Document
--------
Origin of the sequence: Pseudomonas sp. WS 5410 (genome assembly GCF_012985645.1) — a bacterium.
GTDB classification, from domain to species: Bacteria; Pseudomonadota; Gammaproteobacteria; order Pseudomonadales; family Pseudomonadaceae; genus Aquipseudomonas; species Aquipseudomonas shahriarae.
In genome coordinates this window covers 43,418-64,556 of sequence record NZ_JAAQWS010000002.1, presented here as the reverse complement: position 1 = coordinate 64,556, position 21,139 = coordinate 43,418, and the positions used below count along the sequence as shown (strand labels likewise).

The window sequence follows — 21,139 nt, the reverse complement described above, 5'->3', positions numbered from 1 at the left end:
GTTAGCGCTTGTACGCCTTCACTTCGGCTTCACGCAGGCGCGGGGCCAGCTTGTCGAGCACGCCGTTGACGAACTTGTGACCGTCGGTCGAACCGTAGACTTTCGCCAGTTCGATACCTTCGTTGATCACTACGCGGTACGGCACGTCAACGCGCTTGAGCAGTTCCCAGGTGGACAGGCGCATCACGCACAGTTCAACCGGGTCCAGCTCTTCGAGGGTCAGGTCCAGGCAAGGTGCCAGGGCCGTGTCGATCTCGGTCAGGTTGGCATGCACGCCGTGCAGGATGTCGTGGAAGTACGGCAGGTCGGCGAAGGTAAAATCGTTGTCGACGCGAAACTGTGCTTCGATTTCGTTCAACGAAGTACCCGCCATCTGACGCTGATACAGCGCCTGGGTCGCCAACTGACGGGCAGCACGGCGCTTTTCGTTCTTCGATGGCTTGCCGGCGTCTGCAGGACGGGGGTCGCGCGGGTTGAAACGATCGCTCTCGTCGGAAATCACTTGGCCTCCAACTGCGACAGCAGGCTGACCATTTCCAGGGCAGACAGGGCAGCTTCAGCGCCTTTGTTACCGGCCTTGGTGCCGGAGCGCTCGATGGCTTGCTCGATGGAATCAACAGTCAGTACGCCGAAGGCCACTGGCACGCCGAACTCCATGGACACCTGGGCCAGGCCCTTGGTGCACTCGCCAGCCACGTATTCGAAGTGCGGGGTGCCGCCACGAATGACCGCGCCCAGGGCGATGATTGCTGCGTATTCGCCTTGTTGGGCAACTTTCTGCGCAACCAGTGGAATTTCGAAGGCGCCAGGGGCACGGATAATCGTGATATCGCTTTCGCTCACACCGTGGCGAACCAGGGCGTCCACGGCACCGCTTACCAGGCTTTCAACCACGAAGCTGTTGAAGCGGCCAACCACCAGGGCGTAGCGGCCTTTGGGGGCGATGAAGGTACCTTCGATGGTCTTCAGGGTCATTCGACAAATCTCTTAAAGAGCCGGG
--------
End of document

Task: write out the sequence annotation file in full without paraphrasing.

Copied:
Origin of the sequence: Pseudomonas sp. WS 5410 (genome assembly GCF_012985645.1) — a bacterium.
GTDB classification, from domain to species: Bacteria; Pseudomonadota; Gammaproteobacteria; order Pseudomonadales; family Pseudomonadaceae; genus Aquipseudomonas; species Aquipseudomonas shahriarae.
In genome coordinates this window covers 43,418-64,556 of sequence record NZ_JAAQWS010000002.1, presented here as the reverse complement: position 1 = coordinate 64,556, position 21,139 = coordinate 43,418, and the positions used below count along the sequence as shown (strand labels likewise).

The window sequence follows — 21,139 nt, the reverse complement described above, 5'->3', positions numbered from 1 at the left end:
GTTAGCGCTTGTACGCCTTCACTTCGGCTTCACGCAGGCGCGGGGCCAGCTTGTCGAGCACGCCGTTGACGAACTTGTGACCGTCGGTCGAACCGTAGACTTTCGCCAGTTCGATACCTTCGTTGATCACTACGCGGTACGGCACGTCAACGCGCTTGAGCAGTTCCCAGGTGGACAGGCGCATCACGCACAGTTCAACCGGGTCCAGCTCTTCGAGGGTCAGGTCCAGGCAAGGTGCCAGGGCCGTGTCGATCTCGGTCAGGTTGGCATGCACGCCGTGCAGGATGTCGTGGAAGTACGGCAGGTCGGCGAAGGTAAAATCGTTGTCGACGCGAAACTGTGCTTCGATTTCGTTCAACGAAGTACCCGCCATCTGACGCTGATACAGCGCCTGGGTCGCCAACTGACGGGCAGCACGGCGCTTTTCGTTCTTCGATGGCTTGCCGGCGTCTGCAGGACGGGGGTCGCGCGGGTTGAAACGATCGCTCTCGTCGGAAATCACTTGGCCTCCAACTGCGACAGCAGGCTGACCATTTCCAGGGCAGACAGGGCAGCTTCAGCGCCTTTGTTACCGGCCTTGGTGCCGGAGCGCTCGATGGCTTGCTCGATGGAATCAACAGTCAGTACGCCGAAGGCCACTGGCACGCCGAACTCCATGGACACCTGGGCCAGGCCCTTGGTGCACTCGCCAGCCACGTATTCGAAGTGCGGGGTGCCGCCACGAATGACCGCGCCCAGGGCGATGATTGCTGCGTATTCGCCTTGTTGGGCAACTTTCTGCGCAACCAGTGGAATTTCGAAGGCGCCAGGGGCACGGATAATCGTGATATCGCTTTCGCTCACACCGTGGCGAACCAGGGCGTCCACGGCACCGCTTACCAGGCTTTCAACCACGAAGCTGTTGAAGCGGCCAACCACCAGGGCGTAGCGGCCTTTGGGGGCGATGAAGGTACCTTCGATGGTCTTCAGGGTCATTCGACAAATCTCTTAAAGAGCCGGG